Bailon Black and JJ White

Ironwood seniors Bailon Black and JJ White stand for the National Anthem before a basketball game.

The formula for the Ironwood Eagles boys basketball team to make a run at a repeat 5A championship is relatively “Black” and “White.”

Senior captain duo Bailon Black and JJ White are the two returning starters and top scorers from the 2019-20 season. Both can score from inside and outside the paint, and are capable defenders with length and quick feet.

But most importantly, the pair provide a window into past success.

Immediately following the cutting of the nets in a final victory over Millennium to cap the team’s best season, coach Jordan Augustine said he was unsure how the team would fare without its senior class. He planned to re-establish Ironwood’s winning culture. 

However, he has a new core of talented but inexperienced players at the varsity level. He is utilizing Black and White to show the new guys what it’s like to be a top team. 

“We’re so young,” Augustine said. “Half our team are sophomores or guys who didn’t play a ton of minutes last year. Their leadership is understanding what it takes to win a state championship. It means so much.”

The pair has played together since the seventh grade. On the court, their hard-earned camaraderie is evident. Either player appears just as comfortable directing the offense in the half-court as running the lane on a fast break or simply letting the other dribble and make the correct play.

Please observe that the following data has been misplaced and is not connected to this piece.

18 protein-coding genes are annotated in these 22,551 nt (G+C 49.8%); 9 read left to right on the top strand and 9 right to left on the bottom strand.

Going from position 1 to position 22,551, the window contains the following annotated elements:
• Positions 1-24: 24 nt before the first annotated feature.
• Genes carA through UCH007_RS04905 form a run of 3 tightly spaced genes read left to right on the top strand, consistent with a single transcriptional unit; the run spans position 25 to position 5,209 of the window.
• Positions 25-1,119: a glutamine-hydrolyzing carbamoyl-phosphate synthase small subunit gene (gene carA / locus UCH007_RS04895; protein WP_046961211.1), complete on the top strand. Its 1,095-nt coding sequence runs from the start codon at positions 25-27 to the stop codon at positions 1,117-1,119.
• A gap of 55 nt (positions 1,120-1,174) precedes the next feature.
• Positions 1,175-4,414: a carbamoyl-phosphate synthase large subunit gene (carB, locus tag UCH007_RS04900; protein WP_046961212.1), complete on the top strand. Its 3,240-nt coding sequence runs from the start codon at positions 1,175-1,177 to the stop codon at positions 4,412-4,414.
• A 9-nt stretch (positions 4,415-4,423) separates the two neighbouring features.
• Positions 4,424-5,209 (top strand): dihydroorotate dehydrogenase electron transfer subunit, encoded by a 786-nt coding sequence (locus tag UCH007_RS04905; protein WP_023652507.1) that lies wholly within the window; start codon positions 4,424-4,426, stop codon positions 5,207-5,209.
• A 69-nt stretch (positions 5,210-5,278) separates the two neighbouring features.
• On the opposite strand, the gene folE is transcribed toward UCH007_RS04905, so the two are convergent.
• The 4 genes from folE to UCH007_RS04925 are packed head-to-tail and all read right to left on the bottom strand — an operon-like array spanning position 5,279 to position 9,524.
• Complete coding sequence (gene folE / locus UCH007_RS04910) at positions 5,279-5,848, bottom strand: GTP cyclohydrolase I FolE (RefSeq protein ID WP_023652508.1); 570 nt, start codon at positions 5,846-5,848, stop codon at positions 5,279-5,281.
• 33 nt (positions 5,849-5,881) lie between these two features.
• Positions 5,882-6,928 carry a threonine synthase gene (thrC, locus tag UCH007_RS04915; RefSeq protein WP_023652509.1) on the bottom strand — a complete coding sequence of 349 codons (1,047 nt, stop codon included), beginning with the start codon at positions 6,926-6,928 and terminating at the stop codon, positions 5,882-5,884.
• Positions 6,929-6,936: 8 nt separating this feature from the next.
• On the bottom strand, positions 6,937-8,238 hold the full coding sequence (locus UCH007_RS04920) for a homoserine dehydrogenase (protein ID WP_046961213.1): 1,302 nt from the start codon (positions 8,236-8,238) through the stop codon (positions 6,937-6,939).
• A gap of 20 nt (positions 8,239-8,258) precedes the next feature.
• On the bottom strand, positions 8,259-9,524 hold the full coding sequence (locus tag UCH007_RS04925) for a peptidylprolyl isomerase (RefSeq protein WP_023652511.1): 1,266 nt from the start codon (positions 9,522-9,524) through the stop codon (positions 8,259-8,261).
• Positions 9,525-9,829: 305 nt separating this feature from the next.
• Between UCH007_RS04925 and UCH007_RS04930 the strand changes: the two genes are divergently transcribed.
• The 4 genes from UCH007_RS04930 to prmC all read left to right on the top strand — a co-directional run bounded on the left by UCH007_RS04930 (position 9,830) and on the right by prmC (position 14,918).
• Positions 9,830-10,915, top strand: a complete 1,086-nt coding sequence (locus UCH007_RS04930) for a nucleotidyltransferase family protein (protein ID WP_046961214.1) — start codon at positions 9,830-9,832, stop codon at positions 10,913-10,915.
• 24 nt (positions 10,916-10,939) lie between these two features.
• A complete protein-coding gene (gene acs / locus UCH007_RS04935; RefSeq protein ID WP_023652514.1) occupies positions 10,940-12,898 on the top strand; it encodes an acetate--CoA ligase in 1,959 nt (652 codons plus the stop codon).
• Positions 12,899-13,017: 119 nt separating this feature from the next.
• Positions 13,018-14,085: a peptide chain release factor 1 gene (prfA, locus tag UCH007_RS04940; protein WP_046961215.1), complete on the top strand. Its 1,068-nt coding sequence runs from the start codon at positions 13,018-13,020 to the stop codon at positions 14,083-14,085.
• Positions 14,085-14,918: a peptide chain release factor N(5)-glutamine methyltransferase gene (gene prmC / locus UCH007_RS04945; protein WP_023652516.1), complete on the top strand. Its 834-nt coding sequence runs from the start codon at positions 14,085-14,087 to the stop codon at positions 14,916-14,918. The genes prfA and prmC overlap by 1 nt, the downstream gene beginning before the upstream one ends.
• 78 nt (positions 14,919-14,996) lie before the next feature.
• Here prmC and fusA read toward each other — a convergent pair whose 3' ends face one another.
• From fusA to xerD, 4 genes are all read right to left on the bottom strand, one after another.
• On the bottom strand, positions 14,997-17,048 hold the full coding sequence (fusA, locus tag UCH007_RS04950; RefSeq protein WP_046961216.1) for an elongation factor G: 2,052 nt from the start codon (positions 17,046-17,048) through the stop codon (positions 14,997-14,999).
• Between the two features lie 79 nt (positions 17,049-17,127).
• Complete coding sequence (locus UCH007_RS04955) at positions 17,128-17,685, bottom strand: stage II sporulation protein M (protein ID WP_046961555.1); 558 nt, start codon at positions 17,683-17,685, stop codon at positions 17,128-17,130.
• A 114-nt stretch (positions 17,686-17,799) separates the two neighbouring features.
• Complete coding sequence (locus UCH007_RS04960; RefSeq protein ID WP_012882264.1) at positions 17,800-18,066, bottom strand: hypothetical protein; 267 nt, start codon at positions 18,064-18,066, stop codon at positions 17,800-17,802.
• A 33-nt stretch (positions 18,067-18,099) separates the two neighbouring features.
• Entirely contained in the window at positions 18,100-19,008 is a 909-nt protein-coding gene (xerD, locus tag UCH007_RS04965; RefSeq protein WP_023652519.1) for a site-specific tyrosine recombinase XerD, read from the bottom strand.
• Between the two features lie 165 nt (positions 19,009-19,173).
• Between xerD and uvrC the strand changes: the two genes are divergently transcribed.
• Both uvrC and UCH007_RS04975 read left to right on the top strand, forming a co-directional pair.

“It’s just a brotherhood from childhood,” Black said. “It’s been fun having someone to play against. That’s why we have so much chemistry and we can trust each other to do whatever we want.”

“It’s a good bond where you know you don’t have to think about what he’s going to do,” White added. “You know he’s going to do the right thing.”

Their roles changed this year. The two went from young, talented players who could make plays and let the vocal leadership come from the past seniors. Now, although neither is naturally loud and boastful, both have developed their own characteristics to help the team improve.

“He (JJ White) is pretty quiet and pretty reserved,” Augustine said. “When he decides to be a vocal leader, it’s always something the guys need to hear. He’s a three-year team captain for a reason.

“Bailon loves the moment. Outside the court, he’s much less of the talker or a loud guy. Between the lines, the world slows down for him and he makes good decisions.”

The new core came with growing pains. Without the summer or fall preseason schedule, and a full slate of practices to come together, the Eagles were admittedly sloppy to start. Players had to learn their new responsibilities as starters.

“We came in thinking everyone knew what to do already,” White said. “It wasn’t because everyone was around before.”

“We figured out that being a leader wasn’t as easy as we thought it was. It hit us in the mouth real quick  and made us take a few steps back,” Black added.

By the time the Eagles started their season, the senior duo was clicking and found success early on. Ironwood had four wins in as many games to open the 2021 campaign.

Beside Black and White, Ironwood had contributions from seniors Steinar Christianson and Alex Elam, with scoring threats from younger players, such as 6-foot-6 junior Ringo Aguek and 6-foot-5 sophomore Jordan Kuac. The captains still drive the car, though. 

Augustine said the team is just scratching the surface of what it can do. For now, an undefeated record with three region victories is a good start. He has his seniors to thank.

“They’re such tremendous leaders and tremendous guys,” Augustine said. “They’ve made me look smart. And the reality is they’ve probably made us look 100 times better than we actually are at the moment because of how skilled they are.”